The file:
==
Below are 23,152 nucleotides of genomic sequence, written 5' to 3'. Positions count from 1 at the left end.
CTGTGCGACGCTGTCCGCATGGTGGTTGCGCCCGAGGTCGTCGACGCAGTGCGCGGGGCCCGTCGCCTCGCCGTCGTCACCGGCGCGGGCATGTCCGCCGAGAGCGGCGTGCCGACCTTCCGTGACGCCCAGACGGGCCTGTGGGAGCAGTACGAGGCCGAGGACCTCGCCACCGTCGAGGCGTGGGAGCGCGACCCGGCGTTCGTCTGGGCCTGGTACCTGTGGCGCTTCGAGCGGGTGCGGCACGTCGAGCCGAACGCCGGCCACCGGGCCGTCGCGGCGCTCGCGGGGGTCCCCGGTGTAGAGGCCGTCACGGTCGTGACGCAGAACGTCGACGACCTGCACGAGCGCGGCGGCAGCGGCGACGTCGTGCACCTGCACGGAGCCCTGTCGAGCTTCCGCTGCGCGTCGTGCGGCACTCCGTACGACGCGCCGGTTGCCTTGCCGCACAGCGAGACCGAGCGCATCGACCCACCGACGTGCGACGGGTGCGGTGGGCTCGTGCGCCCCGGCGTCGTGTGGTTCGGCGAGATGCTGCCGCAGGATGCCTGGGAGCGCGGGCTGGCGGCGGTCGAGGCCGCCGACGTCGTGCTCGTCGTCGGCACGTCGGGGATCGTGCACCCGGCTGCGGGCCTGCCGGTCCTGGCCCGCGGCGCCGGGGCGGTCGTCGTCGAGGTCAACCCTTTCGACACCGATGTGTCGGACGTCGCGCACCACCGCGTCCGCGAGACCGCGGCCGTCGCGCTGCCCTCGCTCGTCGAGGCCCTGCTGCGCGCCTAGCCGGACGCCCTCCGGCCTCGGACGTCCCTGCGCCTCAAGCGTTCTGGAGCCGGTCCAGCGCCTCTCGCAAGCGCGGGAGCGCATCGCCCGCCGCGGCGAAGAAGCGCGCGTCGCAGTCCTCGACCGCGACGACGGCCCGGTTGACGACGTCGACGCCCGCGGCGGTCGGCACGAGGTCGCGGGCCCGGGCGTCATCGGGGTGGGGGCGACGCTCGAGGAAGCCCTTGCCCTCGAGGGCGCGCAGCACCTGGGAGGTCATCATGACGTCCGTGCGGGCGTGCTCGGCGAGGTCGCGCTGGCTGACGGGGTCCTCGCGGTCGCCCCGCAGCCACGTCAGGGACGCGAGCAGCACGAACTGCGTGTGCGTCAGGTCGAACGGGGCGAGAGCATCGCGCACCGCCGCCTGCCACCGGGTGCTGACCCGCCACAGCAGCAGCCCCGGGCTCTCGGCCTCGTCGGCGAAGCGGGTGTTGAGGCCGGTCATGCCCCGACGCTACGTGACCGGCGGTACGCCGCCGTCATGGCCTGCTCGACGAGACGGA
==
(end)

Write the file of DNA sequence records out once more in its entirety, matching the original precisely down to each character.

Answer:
Below are 23,152 nucleotides of genomic sequence, written 5' to 3'. Positions count from 1 at the left end.
CTGTGCGACGCTGTCCGCATGGTGGTTGCGCCCGAGGTCGTCGACGCAGTGCGCGGGGCCCGTCGCCTCGCCGTCGTCACCGGCGCGGGCATGTCCGCCGAGAGCGGCGTGCCGACCTTCCGTGACGCCCAGACGGGCCTGTGGGAGCAGTACGAGGCCGAGGACCTCGCCACCGTCGAGGCGTGGGAGCGCGACCCGGCGTTCGTCTGGGCCTGGTACCTGTGGCGCTTCGAGCGGGTGCGGCACGTCGAGCCGAACGCCGGCCACCGGGCCGTCGCGGCGCTCGCGGGGGTCCCCGGTGTAGAGGCCGTCACGGTCGTGACGCAGAACGTCGACGACCTGCACGAGCGCGGCGGCAGCGGCGACGTCGTGCACCTGCACGGAGCCCTGTCGAGCTTCCGCTGCGCGTCGTGCGGCACTCCGTACGACGCGCCGGTTGCCTTGCCGCACAGCGAGACCGAGCGCATCGACCCACCGACGTGCGACGGGTGCGGTGGGCTCGTGCGCCCCGGCGTCGTGTGGTTCGGCGAGATGCTGCCGCAGGATGCCTGGGAGCGCGGGCTGGCGGCGGTCGAGGCCGCCGACGTCGTGCTCGTCGTCGGCACGTCGGGGATCGTGCACCCGGCTGCGGGCCTGCCGGTCCTGGCCCGCGGCGCCGGGGCGGTCGTCGTCGAGGTCAACCCTTTCGACACCGATGTGTCGGACGTCGCGCACCACCGCGTCCGCGAGACCGCGGCCGTCGCGCTGCCCTCGCTCGTCGAGGCCCTGCTGCGCGCCTAGCCGGACGCCCTCCGGCCTCGGACGTCCCTGCGCCTCAAGCGTTCTGGAGCCGGTCCAGCGCCTCTCGCAAGCGCGGGAGCGCATCGCCCGCCGCGGCGAAGAAGCGCGCGTCGCAGTCCTCGACCGCGACGACGGCCCGGTTGACGACGTCGACGCCCGCGGCGGTCGGCACGAGGTCGCGGGCCCGGGCGTCATCGGGGTGGGGGCGACGCTCGAGGAAGCCCTTGCCCTCGAGGGCGCGCAGCACCTGGGAGGTCATCATGACGTCCGTGCGGGCGTGCTCGGCGAGGTCGCGCTGGCTGACGGGGTCCTCGCGGTCGCCCCGCAGCCACGTCAGGGACGCGAGCAGCACGAACTGCGTGTGCGTCAGGTCGAACGGGGCGAGAGCATCGCGCACCGCCGCCTGCCACCGGGTGCTGACCCGCCACAGCAGCAGCCCCGGGCTCTCGGCCTCGTCGGCGAAGCGGGTGTTGAGGCCGGTCATGCCCCGACGCTACGTGACCGGCGGTACGCCGCCGTCATGGCCTGCTCGACGAGACGGA